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In the creation mythology of Ancient Greece, Rhea (sometimes referred to as The Mother of Gods) was one of the Titans, a group of celestial giants who had existed since before the coming of the Olympian gods, and who were ultimately cast down by them.


After Rhea's husband, chief of the Titans Cronus, overthrew his father Uranus, Uranus issued a prophecy. This stated that just as Cronus had rebelled against his parents, so would Cronus's own children in turn rise against him. Growing increasingly paranoid at the thought of this, Cronus proceeded to swallow each of Rhea's children (Hestia, Hera, Demeter, Hades and Poseidon) as they were born. Deeply upset by this, Rhea resolved to put an end to Cronus' rule. To this effect, she gave the last of her children, the future King of the Gods Zeus, to her followers to hide away, and handed Cronus a boulder wrapped in blankets which the Titan devoured, believing it to be his son.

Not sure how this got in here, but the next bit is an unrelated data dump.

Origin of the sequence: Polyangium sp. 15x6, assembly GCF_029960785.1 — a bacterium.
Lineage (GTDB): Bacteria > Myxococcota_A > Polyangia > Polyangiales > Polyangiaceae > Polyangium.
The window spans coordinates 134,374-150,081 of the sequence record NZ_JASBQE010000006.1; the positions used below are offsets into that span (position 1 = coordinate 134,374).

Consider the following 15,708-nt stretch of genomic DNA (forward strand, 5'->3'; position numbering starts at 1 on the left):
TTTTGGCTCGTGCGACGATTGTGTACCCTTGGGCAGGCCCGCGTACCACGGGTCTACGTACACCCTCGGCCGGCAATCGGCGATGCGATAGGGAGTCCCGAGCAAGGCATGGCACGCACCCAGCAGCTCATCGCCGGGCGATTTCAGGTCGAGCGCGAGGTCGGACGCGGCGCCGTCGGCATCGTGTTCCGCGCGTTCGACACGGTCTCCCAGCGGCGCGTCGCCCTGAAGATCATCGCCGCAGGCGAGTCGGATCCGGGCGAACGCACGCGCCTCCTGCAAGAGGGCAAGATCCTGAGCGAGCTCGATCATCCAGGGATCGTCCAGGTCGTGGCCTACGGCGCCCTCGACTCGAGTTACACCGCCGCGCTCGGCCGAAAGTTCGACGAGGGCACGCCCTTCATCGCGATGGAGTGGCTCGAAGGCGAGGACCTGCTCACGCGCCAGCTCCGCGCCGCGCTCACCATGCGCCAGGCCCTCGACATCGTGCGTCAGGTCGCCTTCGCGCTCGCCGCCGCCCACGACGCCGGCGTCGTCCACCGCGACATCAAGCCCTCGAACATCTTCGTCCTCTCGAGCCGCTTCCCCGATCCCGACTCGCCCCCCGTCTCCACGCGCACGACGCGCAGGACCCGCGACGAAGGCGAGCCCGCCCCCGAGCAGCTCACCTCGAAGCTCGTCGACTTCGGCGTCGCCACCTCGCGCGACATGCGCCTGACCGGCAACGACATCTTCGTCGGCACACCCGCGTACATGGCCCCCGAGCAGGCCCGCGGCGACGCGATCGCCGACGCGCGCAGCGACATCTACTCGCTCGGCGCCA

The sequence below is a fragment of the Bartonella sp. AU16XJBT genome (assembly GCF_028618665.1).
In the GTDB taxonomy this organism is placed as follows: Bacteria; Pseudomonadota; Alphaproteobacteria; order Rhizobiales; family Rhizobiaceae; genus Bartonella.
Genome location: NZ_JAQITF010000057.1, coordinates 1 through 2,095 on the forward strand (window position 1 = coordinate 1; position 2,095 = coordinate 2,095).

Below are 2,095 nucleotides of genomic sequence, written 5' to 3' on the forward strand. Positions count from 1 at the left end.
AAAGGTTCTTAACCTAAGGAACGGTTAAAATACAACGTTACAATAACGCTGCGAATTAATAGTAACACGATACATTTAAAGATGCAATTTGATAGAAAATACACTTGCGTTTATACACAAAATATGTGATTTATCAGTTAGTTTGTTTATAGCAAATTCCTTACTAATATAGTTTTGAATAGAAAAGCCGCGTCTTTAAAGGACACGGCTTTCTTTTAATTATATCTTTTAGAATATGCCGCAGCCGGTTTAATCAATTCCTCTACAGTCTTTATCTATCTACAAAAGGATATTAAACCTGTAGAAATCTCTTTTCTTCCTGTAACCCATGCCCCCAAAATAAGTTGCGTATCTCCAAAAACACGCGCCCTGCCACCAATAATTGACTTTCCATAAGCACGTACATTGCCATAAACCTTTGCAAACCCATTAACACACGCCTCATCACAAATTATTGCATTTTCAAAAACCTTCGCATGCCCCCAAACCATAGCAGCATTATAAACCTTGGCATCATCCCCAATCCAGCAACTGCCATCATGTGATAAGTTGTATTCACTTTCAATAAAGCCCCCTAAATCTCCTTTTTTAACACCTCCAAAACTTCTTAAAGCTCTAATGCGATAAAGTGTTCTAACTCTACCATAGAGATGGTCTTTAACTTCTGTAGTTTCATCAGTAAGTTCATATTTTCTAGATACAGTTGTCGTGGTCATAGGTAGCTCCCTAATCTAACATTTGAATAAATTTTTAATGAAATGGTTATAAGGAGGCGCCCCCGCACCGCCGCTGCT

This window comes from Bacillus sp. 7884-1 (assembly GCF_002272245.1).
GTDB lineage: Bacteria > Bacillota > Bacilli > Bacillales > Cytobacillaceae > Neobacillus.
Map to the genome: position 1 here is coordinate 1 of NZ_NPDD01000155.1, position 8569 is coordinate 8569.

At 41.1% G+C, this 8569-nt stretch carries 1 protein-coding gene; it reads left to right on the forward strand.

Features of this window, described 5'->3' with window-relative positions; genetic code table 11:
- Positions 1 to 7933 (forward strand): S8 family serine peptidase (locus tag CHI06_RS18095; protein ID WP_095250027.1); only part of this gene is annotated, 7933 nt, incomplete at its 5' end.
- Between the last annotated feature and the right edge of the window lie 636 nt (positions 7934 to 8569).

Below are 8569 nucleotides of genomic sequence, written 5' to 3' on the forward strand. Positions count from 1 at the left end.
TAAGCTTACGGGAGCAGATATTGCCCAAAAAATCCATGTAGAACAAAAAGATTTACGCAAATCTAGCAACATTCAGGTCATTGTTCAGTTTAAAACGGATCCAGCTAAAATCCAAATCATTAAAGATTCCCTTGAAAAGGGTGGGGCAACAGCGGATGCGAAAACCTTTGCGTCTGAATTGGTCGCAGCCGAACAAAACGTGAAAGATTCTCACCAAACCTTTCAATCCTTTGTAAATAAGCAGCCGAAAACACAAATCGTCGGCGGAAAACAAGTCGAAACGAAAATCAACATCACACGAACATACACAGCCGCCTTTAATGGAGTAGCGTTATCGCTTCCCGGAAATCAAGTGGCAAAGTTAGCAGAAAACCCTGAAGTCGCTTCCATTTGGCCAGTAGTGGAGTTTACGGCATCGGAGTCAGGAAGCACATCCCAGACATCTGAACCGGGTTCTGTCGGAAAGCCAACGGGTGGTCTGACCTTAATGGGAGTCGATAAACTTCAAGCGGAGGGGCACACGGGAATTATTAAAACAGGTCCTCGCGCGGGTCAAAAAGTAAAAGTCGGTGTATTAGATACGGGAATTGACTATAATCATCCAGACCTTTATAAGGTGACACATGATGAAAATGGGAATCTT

Many years later, once the boy had become an adult, Rhea had Zeus give Cronus a potion which caused him to vomit up the somehow-unharmed Olympians, and so began the Titanomachy, the ten year battle for rulership of the cosmos waged between the Olympians and their allies and the Titans.

Rhea's fate following the defeat of the Titans is not recorded, although it may be assumed that as she aided the Olympians she was not cast into the Abyss of Tartarus along with her kin.

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